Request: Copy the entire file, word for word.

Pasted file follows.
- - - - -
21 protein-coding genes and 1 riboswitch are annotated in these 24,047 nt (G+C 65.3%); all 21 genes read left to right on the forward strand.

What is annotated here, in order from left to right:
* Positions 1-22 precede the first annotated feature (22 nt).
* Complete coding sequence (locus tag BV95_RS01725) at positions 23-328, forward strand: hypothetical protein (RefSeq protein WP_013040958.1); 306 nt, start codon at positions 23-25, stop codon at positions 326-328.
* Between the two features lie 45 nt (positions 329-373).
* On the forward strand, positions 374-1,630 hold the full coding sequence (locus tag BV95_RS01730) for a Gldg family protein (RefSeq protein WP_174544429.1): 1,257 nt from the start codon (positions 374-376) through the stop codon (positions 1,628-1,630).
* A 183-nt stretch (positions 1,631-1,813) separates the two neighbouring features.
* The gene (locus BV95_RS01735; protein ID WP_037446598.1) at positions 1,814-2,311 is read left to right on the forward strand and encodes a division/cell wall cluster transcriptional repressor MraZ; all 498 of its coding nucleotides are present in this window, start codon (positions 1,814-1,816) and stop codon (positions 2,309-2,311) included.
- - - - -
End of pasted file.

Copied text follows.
21 protein-coding genes and 1 riboswitch are annotated in these 24,047 nt (G+C 65.3%); all 21 genes read left to right on the forward strand.

What is annotated here, in order from left to right:
* Positions 1-22 precede the first annotated feature (22 nt).
* Complete coding sequence (locus tag BV95_RS01725) at positions 23-328, forward strand: hypothetical protein (RefSeq protein WP_013040958.1); 306 nt, start codon at positions 23-25, stop codon at positions 326-328.
* Between the two features lie 45 nt (positions 329-373).
* On the forward strand, positions 374-1,630 hold the full coding sequence (locus tag BV95_RS01730) for a Gldg family protein (RefSeq protein WP_174544429.1): 1,257 nt from the start codon (positions 374-376) through the stop codon (positions 1,628-1,630).
* A 183-nt stretch (positions 1,631-1,813) separates the two neighbouring features.
* The gene (locus BV95_RS01735; protein ID WP_037446598.1) at positions 1,814-2,311 is read left to right on the forward strand and encodes a division/cell wall cluster transcriptional repressor MraZ; all 498 of its coding nucleotides are present in this window, start codon (positions 1,814-1,816) and stop codon (positions 2,309-2,311) included.